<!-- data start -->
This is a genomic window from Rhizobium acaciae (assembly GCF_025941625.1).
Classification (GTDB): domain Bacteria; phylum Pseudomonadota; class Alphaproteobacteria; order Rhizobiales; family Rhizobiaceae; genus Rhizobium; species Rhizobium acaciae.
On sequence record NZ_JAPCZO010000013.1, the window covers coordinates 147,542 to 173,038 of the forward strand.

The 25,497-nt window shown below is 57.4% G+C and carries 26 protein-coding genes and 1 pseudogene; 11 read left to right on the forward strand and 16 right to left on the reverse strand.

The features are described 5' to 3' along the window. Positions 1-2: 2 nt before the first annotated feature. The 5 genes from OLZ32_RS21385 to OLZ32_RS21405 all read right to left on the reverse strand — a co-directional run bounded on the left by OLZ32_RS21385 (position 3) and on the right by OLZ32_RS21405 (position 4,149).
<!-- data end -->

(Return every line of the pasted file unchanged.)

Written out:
This is a genomic window from Rhizobium acaciae (assembly GCF_025941625.1).
Classification (GTDB): domain Bacteria; phylum Pseudomonadota; class Alphaproteobacteria; order Rhizobiales; family Rhizobiaceae; genus Rhizobium; species Rhizobium acaciae.
On sequence record NZ_JAPCZO010000013.1, the window covers coordinates 147,542 to 173,038 of the forward strand.

The 25,497-nt window shown below is 57.4% G+C and carries 26 protein-coding genes and 1 pseudogene; 11 read left to right on the forward strand and 16 right to left on the reverse strand.

The features are described 5' to 3' along the window. Positions 1-2: 2 nt before the first annotated feature. The 5 genes from OLZ32_RS21385 to OLZ32_RS21405 all read right to left on the reverse strand — a co-directional run bounded on the left by OLZ32_RS21385 (position 3) and on the right by OLZ32_RS21405 (position 4,149).